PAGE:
Resume vs. CV: international differences + where to use each

The main resume versus CV debate comes down to the location of where you’re applying for a job.

To simplify it, we’ve compiled this helpful chart to help you understand which document different places worldwide prefer.

Earth

CV vs. Resume

Usage by Country/Location
North America: (non-academic role)

Resumes are the standard document in the U.S. and Canada. In Mexico, they’re called “CVs,” but they’re the same one-page document as resumes.

North America: (academic role)

In North America, it’s best to submit a CV if applying for an academic job. That’s because it provides additional information about your educational background.

South America:

Most South American countries prefer to call the hiring document a “CV,” but it follows a basic North American resume format.

Europe:

In Europe, CVs are more popular, but some countries use resumes. You should check which document each country prefers. It’s also more common to use pictures on European hiring documents.

Australia and New Zealand:

In Oceania, the primary type of hiring document is called a CV, but it is more or less the same as an American resume in its contents.

Africa:

In Africa, employers prefer CVs. However, some countries may request a one-page CV, like a resume, and others may request a “Comprehensive CV,” a longer version.

Asia:

In Asia, you should submit a long-form CV rather than just a resume to apply for a job. It varies by country, so look up the specifics of where you’re applying.

Key takeaways

To recap, here are some of the main points to know about CVs vs resumes:

  • CVs and resumes are both application documents to help win you a desired opportunity.
  • Both documents include your contact information, plus details about your education, skills and work experience. CVs contain additional sections.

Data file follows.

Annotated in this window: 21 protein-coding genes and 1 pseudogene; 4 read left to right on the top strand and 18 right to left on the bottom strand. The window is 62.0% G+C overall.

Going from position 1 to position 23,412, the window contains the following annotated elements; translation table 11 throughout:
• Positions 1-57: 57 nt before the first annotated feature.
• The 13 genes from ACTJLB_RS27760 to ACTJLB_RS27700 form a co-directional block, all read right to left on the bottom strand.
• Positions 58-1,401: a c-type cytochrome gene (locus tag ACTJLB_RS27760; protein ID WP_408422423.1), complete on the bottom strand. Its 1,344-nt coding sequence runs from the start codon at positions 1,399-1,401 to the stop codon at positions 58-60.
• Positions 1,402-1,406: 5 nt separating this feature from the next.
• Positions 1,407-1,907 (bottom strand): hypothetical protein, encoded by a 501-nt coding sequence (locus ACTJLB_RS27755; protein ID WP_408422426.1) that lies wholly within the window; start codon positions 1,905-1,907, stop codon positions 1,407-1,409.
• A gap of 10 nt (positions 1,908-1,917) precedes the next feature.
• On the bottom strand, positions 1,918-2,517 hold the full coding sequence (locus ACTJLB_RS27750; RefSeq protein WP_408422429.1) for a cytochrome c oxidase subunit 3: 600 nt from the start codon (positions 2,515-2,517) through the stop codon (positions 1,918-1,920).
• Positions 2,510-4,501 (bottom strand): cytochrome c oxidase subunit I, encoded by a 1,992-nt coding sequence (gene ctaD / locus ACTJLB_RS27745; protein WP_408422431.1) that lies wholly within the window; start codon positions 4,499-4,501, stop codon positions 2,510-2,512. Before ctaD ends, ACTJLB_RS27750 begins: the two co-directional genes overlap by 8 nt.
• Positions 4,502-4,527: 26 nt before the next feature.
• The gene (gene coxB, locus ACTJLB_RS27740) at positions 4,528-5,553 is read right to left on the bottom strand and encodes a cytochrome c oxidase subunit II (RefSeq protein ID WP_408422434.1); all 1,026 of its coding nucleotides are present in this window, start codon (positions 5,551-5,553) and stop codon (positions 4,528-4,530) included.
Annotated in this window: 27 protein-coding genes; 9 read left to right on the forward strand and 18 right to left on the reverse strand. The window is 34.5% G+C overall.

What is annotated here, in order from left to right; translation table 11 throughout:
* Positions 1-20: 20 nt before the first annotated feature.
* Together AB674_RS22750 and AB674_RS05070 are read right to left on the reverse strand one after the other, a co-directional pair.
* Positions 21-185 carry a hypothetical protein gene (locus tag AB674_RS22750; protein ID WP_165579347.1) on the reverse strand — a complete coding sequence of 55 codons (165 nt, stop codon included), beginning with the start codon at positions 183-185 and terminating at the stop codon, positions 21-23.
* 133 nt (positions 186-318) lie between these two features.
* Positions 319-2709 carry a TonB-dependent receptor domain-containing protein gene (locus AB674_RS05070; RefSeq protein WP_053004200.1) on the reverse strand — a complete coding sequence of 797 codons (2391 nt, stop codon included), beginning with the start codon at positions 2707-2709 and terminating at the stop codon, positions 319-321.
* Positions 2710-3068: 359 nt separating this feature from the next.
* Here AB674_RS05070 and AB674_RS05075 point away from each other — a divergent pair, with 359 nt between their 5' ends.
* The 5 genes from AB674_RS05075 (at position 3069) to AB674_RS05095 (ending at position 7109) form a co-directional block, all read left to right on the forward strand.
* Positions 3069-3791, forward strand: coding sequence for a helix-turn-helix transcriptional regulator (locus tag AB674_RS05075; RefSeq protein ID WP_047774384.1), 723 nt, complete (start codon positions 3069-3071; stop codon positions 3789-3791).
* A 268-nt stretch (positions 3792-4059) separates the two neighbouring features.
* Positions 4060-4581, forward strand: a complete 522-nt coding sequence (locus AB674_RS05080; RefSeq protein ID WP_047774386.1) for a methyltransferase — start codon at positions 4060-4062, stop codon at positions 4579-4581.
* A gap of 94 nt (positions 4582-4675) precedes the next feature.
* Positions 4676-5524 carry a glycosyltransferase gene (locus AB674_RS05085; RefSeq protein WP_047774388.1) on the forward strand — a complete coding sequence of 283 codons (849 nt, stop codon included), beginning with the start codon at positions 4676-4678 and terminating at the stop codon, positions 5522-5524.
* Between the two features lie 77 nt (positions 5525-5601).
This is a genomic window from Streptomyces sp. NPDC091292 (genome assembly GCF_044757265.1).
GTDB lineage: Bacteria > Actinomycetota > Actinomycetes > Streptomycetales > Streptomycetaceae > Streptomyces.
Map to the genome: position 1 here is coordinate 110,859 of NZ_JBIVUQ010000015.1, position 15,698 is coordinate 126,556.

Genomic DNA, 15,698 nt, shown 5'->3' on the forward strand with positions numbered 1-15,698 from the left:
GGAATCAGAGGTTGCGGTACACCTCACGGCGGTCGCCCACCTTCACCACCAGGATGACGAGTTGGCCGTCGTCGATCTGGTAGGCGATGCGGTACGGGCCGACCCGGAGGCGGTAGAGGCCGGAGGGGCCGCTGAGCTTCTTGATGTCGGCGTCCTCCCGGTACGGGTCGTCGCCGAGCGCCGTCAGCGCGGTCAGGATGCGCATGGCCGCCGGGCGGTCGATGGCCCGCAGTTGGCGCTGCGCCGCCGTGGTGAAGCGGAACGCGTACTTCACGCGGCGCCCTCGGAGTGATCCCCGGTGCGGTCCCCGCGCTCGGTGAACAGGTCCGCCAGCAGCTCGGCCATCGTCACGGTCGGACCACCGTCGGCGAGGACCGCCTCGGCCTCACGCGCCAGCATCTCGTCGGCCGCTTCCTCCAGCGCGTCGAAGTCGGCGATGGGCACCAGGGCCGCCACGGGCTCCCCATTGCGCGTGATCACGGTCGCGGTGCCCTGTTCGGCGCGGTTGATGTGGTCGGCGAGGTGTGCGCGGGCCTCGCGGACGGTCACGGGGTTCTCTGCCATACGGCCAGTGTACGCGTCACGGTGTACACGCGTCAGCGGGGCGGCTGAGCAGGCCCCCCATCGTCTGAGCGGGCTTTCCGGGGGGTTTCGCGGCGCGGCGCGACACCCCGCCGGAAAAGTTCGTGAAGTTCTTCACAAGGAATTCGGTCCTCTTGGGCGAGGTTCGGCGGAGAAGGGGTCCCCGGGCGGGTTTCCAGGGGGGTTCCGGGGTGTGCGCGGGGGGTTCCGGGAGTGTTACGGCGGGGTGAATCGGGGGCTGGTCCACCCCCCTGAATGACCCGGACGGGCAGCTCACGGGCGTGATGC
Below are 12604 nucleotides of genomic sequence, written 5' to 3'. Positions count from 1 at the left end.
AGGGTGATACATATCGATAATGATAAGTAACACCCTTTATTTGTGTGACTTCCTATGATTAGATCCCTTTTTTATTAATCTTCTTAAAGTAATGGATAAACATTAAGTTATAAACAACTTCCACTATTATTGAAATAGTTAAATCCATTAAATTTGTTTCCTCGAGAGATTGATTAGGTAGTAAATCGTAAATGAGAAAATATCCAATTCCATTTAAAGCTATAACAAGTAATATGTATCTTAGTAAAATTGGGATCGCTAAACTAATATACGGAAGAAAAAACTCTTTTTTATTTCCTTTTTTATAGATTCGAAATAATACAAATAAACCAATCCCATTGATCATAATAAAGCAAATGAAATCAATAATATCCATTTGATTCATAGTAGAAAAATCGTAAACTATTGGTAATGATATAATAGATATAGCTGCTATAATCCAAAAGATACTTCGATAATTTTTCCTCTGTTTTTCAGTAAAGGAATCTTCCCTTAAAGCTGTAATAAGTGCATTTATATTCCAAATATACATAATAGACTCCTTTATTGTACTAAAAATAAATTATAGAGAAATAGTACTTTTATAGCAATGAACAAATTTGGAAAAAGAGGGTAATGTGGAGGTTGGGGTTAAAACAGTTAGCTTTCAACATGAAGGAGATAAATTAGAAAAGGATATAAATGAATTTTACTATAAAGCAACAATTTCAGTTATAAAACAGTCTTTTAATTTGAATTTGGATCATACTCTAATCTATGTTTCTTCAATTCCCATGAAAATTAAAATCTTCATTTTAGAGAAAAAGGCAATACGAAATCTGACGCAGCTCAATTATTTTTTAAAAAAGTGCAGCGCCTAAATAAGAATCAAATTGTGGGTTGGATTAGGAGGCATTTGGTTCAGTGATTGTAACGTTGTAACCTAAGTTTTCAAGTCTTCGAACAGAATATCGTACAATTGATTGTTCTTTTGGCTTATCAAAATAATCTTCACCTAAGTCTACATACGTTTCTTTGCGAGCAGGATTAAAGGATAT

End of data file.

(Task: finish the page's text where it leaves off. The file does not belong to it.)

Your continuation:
• CVs are less common in the U.S. and are specifically for academic, research, or science jobs.
  • Resumes are the standard application document for most jobs in the United States.
  • CVs are the standard application document for most countries outside the U.S. and Canada.
  • Some countries call documents “one-page CVs,” almost identical to American resumes.

Also, remember whether you send a CV or resume to apply, including a cover letter is standard.

A well-written cover letter should reinforce the points you make in your resume and provide additional information that proves you’re the best candidate.

To ensure you nail your cover letter, check out our most helpful tool, our Cover Letter Builder.

The builder can speed up writing a great cover letter by hours because it provides professionally written content suggestions you can add with a click!

Generate my cover letter

Resume vs. CV FAQ

What is a CV?

A CV is a document used for hiring or academic purposes.

Its goal is to convince someone that you’re the right candidate for an opportunity and hopefully score an interview.

It’s usually longer than one page and features information about your education, coursework and publications, if applicable.

How do I know if I need a CV vs a resume?

The surest way to find out is to check the official listing for the job, role, academic opportunity, or internship. They usually mention the document they want you to send by name.

Otherwise, use these guidelines to know if you need a CV vs resume:

1) Location: Where are you applying, and what are the norms in that country?

  • Resume: Standard in the U.S. and widely accepted in the corporate world.
  • CV: More commonly used internationally and for jobs in science or academia.

2) Purpose: What are you using this document for?

  • Resume: Geared towards most jobs, especially those in the private sector, emphasizing relevant skills and work experience.
  • CV: Primarily for academic, research, science or international positions, focusing on comprehensive details and educational background.

What is a CV vs. resume?

CVs and resumes are both hiring documents. In some countries, you can use the terms interchangeably.

They mainly differ because CVs tend to be longer and include additional sections.